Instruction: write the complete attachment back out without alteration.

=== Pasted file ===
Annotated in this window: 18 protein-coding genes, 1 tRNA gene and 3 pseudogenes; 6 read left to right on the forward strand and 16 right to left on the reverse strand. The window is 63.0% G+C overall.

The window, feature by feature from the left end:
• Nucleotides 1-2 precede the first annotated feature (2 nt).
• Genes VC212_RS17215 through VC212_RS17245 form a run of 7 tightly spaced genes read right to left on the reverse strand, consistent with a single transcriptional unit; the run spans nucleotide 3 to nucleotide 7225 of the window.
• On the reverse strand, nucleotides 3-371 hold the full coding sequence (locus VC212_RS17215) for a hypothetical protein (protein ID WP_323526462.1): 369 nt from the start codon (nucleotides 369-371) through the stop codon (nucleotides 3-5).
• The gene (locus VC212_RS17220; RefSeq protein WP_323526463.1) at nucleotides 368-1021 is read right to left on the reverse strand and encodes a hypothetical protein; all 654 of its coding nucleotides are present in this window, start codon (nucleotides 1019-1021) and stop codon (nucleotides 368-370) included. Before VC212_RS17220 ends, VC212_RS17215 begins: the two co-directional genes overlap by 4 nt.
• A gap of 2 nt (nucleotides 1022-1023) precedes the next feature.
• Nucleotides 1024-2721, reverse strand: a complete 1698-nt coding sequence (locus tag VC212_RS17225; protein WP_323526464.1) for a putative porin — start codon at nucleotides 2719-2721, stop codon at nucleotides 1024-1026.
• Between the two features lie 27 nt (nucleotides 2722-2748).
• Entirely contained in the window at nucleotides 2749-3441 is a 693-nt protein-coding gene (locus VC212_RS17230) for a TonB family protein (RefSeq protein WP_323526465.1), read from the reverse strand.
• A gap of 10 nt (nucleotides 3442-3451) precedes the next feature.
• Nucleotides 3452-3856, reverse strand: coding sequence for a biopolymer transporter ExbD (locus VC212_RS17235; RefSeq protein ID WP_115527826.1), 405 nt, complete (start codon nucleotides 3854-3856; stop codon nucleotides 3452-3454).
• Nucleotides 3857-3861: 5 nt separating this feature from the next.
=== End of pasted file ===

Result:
Annotated in this window: 18 protein-coding genes, 1 tRNA gene and 3 pseudogenes; 6 read left to right on the forward strand and 16 right to left on the reverse strand. The window is 63.0% G+C overall.

The window, feature by feature from the left end:
• Nucleotides 1-2 precede the first annotated feature (2 nt).
• Genes VC212_RS17215 through VC212_RS17245 form a run of 7 tightly spaced genes read right to left on the reverse strand, consistent with a single transcriptional unit; the run spans nucleotide 3 to nucleotide 7225 of the window.
• On the reverse strand, nucleotides 3-371 hold the full coding sequence (locus VC212_RS17215) for a hypothetical protein (protein ID WP_323526462.1): 369 nt from the start codon (nucleotides 369-371) through the stop codon (nucleotides 3-5).
• The gene (locus VC212_RS17220; RefSeq protein WP_323526463.1) at nucleotides 368-1021 is read right to left on the reverse strand and encodes a hypothetical protein; all 654 of its coding nucleotides are present in this window, start codon (nucleotides 1019-1021) and stop codon (nucleotides 368-370) included. Before VC212_RS17220 ends, VC212_RS17215 begins: the two co-directional genes overlap by 4 nt.
• A gap of 2 nt (nucleotides 1022-1023) precedes the next feature.
• Nucleotides 1024-2721, reverse strand: a complete 1698-nt coding sequence (locus tag VC212_RS17225; protein WP_323526464.1) for a putative porin — start codon at nucleotides 2719-2721, stop codon at nucleotides 1024-1026.
• Between the two features lie 27 nt (nucleotides 2722-2748).
• Entirely contained in the window at nucleotides 2749-3441 is a 693-nt protein-coding gene (locus VC212_RS17230) for a TonB family protein (RefSeq protein WP_323526465.1), read from the reverse strand.
• A gap of 10 nt (nucleotides 3442-3451) precedes the next feature.
• Nucleotides 3452-3856, reverse strand: coding sequence for a biopolymer transporter ExbD (locus VC212_RS17235; RefSeq protein ID WP_115527826.1), 405 nt, complete (start codon nucleotides 3854-3856; stop codon nucleotides 3452-3454).
• Nucleotides 3857-3861: 5 nt separating this feature from the next.